|Information about content, assessment and other important matters has been clearly communicated in this course||strongly agree||agree||neutral||disagree||strongly disagree|
|This course helped stimulate my interest and learning in the subject||strongly agree||agree||neutral||disagree||strongly disagree|
|I learned a great deal about the subject matter||strongly agree||agree||neutral||disagree||strongly disagree|
|This course helped develop my ability to engage in research-related activities||strongly agree||agree||neutral||disagree||strongly disagree|
|Completing the assessed work helped me learn||strongly agree||agree||neutral||disagree||strongly disagree|
|Comments and feedback I received help me learn more effectively||strongly agree||agree||neutral||disagree||strongly disagree|
|The overall workload in this course was||much too much||too much||about right||too little||much too little|
|On balance, how would you rate the quality of the teaching in this course? (Give your overall reaction, considering all the different kinds of teaching.)||outstanding||very good||okay||poor||very poor|
|Overall, this was a good quality course||strongly agree||agree||neutral||disagree||strongly disagree|
|What has helped your learning in this course?|
|What has hindered your learning in this course?|
|Do you have any suggestions for improving this course?|
Near the completion of the course or inquiry activity, qualitative data were gathered regarding student experiences of the inquiry approach. These data were obtained from either a small group instructional diagnosis with the whole class (generally when class sizes were <40 students), or from focus groups. The aim of these sessions was to explore students’ experiences of participating in the activity, the knowledge, skills, attitudes and values they developed as a consequence of that participation, their evaluation of the effectiveness of that activity, any changes they might recommend to further enhance their learning, their understandings of the relationship between their teacher’s research and teaching and their learning, and the extent of their awareness of participating in a community of practice. Accordingly several key questions framed these sessions:
- Before the [course/activity] started, if you can recall, what were you expecting/hoping to learn from this course? In what ways and to what extent did you expect it would affect your knowledge, skills, attitudes, other ____?
- Now that you've been in the [course/activity], how has it actually affected your learning? What kinds and how much learning have you experienced? Have there been any pleasant surprises? ‘Aha’ moments? Disappointments?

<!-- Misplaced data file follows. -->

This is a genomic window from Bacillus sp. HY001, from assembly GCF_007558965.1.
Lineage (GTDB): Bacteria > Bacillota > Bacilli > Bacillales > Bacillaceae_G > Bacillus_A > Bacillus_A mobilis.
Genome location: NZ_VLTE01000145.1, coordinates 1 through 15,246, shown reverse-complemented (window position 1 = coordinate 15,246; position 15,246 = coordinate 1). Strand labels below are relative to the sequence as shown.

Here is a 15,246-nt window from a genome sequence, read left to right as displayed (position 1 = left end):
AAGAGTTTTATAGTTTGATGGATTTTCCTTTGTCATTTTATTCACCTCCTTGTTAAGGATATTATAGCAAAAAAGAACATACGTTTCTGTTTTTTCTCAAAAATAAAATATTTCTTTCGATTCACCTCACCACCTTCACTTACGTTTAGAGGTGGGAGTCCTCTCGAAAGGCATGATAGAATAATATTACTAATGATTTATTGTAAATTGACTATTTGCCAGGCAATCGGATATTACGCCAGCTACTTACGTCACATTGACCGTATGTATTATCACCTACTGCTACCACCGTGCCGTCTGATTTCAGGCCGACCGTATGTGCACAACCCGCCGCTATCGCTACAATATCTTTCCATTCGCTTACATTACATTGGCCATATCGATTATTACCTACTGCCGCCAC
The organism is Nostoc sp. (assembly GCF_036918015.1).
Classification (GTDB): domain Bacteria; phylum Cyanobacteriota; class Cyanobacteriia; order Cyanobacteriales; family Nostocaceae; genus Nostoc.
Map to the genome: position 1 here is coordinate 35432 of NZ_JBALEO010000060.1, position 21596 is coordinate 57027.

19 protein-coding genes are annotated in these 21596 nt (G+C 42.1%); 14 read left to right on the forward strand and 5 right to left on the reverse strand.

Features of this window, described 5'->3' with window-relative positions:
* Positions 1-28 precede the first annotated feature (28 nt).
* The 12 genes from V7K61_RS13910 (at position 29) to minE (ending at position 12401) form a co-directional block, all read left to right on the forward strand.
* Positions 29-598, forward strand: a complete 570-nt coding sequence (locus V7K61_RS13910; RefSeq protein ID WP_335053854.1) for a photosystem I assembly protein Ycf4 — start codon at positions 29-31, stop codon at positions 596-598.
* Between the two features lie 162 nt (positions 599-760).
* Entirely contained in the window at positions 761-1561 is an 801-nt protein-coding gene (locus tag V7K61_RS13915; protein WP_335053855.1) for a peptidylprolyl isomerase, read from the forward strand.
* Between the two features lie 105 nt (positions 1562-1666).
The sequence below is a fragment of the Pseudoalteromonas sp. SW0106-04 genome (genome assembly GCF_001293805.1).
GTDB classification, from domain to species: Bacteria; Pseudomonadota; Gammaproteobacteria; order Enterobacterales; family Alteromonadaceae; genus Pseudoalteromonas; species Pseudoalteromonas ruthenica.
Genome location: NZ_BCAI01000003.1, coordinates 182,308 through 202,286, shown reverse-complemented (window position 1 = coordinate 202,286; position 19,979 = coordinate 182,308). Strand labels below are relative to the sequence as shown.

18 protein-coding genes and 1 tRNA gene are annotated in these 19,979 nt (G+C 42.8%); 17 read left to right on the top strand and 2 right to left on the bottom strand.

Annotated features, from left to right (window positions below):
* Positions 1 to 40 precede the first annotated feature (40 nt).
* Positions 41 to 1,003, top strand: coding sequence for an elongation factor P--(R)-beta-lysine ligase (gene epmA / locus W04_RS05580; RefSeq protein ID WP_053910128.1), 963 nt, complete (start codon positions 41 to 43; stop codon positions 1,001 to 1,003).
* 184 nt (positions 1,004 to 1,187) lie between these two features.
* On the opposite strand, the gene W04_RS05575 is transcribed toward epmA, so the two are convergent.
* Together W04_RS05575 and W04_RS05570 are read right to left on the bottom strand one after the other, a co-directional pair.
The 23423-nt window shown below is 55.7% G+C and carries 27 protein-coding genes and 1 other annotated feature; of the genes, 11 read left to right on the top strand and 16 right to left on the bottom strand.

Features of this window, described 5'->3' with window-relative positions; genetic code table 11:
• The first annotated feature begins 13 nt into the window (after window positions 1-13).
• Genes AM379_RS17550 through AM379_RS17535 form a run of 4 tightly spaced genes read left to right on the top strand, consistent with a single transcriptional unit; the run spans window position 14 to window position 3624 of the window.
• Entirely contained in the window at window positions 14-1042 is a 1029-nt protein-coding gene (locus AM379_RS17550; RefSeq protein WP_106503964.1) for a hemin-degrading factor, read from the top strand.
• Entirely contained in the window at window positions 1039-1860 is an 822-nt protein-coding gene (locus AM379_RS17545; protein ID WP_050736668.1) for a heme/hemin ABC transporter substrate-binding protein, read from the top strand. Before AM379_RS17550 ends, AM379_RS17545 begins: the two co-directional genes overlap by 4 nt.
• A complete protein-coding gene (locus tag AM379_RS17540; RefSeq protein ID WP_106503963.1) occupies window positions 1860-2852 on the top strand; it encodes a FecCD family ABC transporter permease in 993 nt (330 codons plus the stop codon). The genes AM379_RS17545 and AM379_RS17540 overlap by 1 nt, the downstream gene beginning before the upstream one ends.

- This course has tried to engage you in inquiry - in learning a process(es) for questioning and for thinking critically about and seeking answers to difficult questions or problems. To what degree has that happened for you? How would you explain that (answer)?
- In what ways, if at all, did your teachers' research affect/influence this course and your learning?
- To what extent did you feel you were part of a community of researchers/inquirers during this course? How and to what extent did your classmates affect your learning? How do you explain those answers?
- Which specific aspects of the course have really helped/hindered your learning?
- What would you suggest changing in order to improve learning in the course?
- Any further comments you'd like to make?
Documentary and other data
Documentation was gathered for each case including:
- Course outlines
- Activity instructions (including online resources if relevant)
- Related assessment activities
- Examples of student work (with their permission)
- Related departmental policies
Finally, the inquiry courses/activities were observed by members of the research team. Field notes were taken and, in some cases activities were digitally recorded.
Two phases of data analysis were conducted according to the two research foci: within-case analysis and a cross-case analysis.
The within-case analysis explored alignment across the categories (teacher, student and other) of evidence. In the case presentation first the background context for the inquiry course/activity was given, followed by the desired learning outcomes. The teaching approach was fully described and then student and teacher experiences of the approach were detailed. Each case concluded with reflections on the use of inquiry and implications for practitioners.
The cross-case analysis had four objectives:
- to determine how IBL contributed to the development of graduate attributes in each institution and to government educational priorities
- to determine factors that promoted the effective use of IBL
- to identify challenges to the effective use of IBL
- to reconsider our conceptualisation of IBL.
To address these objectives data were utilised from across the 10 cases to triangulate evidence and to determine key themes.